Joey “Goliath” Dorsey is an idiot. He awoke the man-child with the mountain-man beard. Yes, there is no doubting that Greg Oden lacks self-motivation and drive at times. Even his coach, Thad Motta, admits that occasionally he needs to look Oden in the eyes on the bench and say, “O.K. Greg, it’s time to play now, let’s go.” But finally, after fouling out and shooting the ball poorly against Xavier — not to mention being a complete non-factor against Tennessee — Oden appears to have come to play, and potentially due to one Mr. Joey Dorsey.
Dorsey of the Tigers, said before their game against OSU that the matchup between him and Oden would be no contest — as if he were Goliath and Oden were David, he said (no one was kind enough to point out to him that David slay Goliath). He then called Oden, “overrated” and topped it off by saying that Oden “might be as good as Joey Dorsey.” The relevant point here, though, is that Oden has now awoken — at least in his own, ho-hum manner (his response: “Dang, he just called me out,” and “kind of made me laugh”). Oden will inevitably lead Ohio State to the NCAA title before running the floor next year with the NBDL All-Stars — sometimes referred to as the Memphis Grizzlies.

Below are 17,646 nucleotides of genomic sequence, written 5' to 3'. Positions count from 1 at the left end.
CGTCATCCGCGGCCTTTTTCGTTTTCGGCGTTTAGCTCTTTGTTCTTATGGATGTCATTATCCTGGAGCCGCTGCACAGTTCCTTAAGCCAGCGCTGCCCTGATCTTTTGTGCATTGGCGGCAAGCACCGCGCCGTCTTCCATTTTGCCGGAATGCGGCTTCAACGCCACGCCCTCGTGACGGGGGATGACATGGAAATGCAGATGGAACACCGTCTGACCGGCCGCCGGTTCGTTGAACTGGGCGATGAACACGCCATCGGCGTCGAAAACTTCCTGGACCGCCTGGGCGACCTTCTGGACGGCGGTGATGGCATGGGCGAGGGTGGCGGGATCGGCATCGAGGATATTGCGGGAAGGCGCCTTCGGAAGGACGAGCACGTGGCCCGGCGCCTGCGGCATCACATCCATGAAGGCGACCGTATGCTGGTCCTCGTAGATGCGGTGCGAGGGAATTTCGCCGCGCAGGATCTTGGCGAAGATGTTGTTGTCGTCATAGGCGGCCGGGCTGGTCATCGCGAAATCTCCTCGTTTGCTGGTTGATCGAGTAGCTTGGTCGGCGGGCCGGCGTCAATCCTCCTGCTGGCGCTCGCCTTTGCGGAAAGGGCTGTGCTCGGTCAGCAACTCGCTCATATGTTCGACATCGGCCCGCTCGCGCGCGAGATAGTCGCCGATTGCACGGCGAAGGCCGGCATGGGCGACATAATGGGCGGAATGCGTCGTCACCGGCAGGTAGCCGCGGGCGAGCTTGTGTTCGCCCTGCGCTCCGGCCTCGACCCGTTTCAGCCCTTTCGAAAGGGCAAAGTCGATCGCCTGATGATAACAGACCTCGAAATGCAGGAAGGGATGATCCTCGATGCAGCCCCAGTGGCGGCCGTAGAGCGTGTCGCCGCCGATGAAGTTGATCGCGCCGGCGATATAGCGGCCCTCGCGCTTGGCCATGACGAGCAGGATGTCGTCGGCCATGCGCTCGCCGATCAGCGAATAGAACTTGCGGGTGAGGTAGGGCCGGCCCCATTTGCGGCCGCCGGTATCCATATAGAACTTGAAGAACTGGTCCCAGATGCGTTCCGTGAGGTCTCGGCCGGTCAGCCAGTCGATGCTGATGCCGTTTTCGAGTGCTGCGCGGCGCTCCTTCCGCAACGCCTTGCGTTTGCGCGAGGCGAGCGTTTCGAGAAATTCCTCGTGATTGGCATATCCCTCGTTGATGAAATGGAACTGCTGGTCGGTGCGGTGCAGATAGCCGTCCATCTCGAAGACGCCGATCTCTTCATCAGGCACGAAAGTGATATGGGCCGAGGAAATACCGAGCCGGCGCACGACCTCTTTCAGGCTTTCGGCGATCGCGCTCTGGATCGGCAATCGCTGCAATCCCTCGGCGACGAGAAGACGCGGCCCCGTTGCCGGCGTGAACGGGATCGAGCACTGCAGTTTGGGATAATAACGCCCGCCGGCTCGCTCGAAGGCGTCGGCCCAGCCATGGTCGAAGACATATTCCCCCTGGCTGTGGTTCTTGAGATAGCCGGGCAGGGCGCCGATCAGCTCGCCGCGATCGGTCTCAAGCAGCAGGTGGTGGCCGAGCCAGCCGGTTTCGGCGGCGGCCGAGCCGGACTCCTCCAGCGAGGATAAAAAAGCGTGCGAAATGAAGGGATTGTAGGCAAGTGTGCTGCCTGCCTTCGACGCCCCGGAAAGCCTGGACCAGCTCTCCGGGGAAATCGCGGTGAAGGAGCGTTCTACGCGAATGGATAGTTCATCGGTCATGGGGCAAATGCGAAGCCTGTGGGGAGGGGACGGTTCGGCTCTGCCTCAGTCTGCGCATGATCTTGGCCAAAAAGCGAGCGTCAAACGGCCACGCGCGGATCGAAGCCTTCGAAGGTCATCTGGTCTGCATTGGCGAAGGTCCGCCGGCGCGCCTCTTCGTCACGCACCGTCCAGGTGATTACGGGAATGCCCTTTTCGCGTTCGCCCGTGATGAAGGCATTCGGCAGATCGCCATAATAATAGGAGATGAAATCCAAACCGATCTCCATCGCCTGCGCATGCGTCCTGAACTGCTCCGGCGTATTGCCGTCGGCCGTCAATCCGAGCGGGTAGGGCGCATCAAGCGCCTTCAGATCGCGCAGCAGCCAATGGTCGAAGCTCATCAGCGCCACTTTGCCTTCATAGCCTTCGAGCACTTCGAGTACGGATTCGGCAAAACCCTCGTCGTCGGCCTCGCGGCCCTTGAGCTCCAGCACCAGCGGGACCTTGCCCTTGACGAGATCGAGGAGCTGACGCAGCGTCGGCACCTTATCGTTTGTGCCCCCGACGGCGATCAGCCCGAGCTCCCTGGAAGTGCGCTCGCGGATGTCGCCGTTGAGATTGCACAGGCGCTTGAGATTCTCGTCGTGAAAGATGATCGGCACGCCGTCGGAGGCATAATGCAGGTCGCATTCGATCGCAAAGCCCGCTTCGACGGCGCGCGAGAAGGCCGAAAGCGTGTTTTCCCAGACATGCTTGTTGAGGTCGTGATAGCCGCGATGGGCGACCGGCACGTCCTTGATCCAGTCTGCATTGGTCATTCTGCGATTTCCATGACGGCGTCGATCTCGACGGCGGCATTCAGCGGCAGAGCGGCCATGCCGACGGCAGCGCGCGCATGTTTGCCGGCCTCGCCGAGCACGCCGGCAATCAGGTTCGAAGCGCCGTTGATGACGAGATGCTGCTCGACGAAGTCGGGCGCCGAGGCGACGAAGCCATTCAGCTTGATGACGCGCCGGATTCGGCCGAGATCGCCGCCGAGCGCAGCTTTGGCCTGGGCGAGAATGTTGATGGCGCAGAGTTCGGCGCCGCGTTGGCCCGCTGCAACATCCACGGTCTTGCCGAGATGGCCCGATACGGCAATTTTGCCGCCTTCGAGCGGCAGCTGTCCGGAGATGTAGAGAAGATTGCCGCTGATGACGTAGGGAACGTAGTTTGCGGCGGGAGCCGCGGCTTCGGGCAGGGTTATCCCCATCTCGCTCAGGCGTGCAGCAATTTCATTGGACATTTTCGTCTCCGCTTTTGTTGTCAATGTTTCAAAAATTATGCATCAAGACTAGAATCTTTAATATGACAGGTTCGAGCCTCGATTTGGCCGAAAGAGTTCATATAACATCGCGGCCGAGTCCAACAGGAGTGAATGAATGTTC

Ohio State will not win because of Oden’s offensive prowess (he’s talented, but unassertive) and it will not be because of the number of blocks he has. Ohio State will win because Oden’s mere presence on the floor keeps opposing teams out of the lane and alters shots. He changes the game in so many nuanced ways that never show up on a stat sheet, and allows for the Buckeyes backcourt to operate. The trio of guards is led by the upperclassmen senior Ron Lewis and junior Jamar Butler (and senior LeBron James if he had fulfilled his verbal commitment to OSU, but I digress). For all the talk about OSU’s absurdly talented freshman class, it is these guys who have guided the freshman four (Lewis and Butler, plus Daequan Cook and David Lighty) through a tumultuous tournament.